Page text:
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  1. Nathan D. McClenaghan,
  2. Aurélien Ducrot

Published Online: 15 MAR 2012

DOI: 10.1002/9780470661345.smc192

Supramolecular Chemistry: From Molecules to Nanomaterials

Supramolecular Chemistry: From Molecules to Nanomaterials

How to Cite

McClenaghan, N. D. and Ducrot, A. 2012. Nanoelectronics. Supramolecular Chemistry: From Molecules to Nanomaterials. .

Author Information

  1. CNRS/University of Bordeaux, Talence, France

Publication History

  1. Published Online: 15 MAR 2012


Nanoelectronics concerns processing, transmitting, and storing information, as well as switching at the single-molecule level, often by taking advantage of properties of matter that are distinctly different than those of macroscopic/bulk properties. Strategies, architectures, and materials considered are typically different than those based on “top-down” CMOS technologies favored in microelectronics, potentially offering an alternative or hybrid technology from a “bottom-up” approach. In the current overview, particular emphasis is paid to disruptive technologies that are based on molecular, rather than atomic, systems and cases where supramolecular materials, including biological materials, carbon-based nanomaterials and nanotubes, coordination and conjugated polymers, and molecular machines, are employed and have already started to find application. Equally, the role of noncovalent interactions (π–π stacking, hydrogen-bonding, electrostatic interactions) in templating, patterning, and nanolithography as well as determining device performance in organic field-effect transistors, organic photovoltaic devices, and organic light-emitting diodes is considered. Apparent limitations and perspectives for device development are highlighted in this chapter.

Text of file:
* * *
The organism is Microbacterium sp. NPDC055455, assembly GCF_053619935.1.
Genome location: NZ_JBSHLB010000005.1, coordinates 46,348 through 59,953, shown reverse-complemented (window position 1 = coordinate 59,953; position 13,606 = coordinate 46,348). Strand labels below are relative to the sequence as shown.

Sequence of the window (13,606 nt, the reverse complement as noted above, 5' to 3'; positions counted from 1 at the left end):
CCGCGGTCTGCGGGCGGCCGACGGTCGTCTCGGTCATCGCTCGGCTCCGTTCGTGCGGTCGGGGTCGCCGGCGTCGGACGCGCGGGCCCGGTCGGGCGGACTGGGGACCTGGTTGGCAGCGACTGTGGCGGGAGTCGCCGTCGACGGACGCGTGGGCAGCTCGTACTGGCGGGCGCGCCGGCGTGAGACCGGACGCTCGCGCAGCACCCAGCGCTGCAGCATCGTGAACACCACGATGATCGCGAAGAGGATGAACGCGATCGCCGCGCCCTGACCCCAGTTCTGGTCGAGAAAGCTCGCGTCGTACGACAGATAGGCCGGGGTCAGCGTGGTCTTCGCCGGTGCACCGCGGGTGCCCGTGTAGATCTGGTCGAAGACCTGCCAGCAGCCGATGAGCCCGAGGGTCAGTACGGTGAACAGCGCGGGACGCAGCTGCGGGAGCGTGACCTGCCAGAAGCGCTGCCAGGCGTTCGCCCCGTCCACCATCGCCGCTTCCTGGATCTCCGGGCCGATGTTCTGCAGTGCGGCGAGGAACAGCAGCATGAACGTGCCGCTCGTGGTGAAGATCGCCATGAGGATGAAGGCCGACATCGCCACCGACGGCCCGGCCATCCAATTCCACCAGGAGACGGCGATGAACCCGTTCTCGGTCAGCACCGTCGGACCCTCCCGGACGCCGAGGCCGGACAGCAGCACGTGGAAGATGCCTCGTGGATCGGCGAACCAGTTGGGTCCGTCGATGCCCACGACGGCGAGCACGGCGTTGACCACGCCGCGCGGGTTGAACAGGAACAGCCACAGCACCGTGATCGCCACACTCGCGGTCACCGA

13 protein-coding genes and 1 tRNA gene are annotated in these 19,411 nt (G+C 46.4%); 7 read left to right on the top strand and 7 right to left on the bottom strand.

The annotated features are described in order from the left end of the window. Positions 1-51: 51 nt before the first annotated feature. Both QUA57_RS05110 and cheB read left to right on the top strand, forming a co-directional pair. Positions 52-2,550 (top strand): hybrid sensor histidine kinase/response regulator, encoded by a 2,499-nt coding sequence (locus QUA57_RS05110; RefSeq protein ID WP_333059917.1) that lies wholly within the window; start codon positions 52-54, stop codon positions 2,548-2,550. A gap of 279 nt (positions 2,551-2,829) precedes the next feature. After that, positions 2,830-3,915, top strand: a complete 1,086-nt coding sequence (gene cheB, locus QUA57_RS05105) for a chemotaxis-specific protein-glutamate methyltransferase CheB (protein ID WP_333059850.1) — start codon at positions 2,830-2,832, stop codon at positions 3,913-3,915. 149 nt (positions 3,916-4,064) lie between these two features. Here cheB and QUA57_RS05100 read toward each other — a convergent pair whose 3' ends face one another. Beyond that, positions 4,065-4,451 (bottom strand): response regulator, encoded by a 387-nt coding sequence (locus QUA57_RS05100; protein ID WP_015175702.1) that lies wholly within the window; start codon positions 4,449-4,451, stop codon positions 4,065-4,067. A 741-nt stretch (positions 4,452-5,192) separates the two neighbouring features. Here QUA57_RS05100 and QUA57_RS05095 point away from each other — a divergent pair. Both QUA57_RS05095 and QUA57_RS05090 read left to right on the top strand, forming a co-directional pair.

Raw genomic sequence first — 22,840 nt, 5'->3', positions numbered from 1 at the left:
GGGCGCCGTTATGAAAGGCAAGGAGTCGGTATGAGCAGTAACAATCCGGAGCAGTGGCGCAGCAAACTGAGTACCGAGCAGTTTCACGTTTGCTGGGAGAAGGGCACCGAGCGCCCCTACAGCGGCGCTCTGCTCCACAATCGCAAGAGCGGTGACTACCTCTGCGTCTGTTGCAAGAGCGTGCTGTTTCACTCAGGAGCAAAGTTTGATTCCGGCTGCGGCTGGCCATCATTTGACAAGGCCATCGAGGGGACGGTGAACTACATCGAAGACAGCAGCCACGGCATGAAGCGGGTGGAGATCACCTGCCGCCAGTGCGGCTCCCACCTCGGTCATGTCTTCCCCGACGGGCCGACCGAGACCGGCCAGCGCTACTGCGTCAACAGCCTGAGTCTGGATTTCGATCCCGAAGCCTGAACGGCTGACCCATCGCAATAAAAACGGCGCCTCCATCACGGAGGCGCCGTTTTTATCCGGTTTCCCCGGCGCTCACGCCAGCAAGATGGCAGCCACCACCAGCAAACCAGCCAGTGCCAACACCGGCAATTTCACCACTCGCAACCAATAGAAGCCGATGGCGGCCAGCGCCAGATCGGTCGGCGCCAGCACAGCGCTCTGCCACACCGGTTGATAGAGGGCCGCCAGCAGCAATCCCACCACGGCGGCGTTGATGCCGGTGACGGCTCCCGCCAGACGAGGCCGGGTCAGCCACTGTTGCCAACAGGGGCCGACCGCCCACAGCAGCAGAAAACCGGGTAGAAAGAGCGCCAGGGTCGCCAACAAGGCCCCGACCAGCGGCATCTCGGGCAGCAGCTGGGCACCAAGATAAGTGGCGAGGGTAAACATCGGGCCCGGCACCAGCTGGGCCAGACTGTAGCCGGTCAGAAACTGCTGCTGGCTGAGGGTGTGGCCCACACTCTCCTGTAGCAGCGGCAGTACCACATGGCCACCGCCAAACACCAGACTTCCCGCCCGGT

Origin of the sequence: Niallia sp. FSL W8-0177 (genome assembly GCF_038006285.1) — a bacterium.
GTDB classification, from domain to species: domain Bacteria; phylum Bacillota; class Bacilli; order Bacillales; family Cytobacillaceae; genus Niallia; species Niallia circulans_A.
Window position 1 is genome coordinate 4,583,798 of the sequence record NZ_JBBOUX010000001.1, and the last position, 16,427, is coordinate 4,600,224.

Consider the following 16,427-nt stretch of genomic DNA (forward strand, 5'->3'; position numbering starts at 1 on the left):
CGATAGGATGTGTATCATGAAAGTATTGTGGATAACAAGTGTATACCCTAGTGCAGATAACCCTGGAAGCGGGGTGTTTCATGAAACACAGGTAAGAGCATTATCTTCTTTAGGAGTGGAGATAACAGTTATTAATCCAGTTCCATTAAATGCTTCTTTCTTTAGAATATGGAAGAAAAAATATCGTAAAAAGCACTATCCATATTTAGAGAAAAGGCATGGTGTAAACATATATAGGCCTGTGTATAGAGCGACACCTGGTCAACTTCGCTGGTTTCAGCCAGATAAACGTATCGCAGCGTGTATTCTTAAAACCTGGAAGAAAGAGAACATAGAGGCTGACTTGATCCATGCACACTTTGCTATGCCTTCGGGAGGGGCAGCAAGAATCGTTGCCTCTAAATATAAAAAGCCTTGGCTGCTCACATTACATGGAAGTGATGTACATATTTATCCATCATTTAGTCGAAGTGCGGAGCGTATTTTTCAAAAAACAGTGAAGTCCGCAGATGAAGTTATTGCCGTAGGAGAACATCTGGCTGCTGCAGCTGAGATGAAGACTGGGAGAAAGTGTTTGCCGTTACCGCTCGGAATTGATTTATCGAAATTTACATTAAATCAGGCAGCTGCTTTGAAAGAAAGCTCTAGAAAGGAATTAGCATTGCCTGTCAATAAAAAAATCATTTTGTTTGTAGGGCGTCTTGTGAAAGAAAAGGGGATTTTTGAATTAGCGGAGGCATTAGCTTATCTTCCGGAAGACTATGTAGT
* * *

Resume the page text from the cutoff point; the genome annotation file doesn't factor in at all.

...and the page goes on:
• supramolecular devices;
  • nanoelectronics;
  • self-assembly;
  • templating;
  • molecular electronics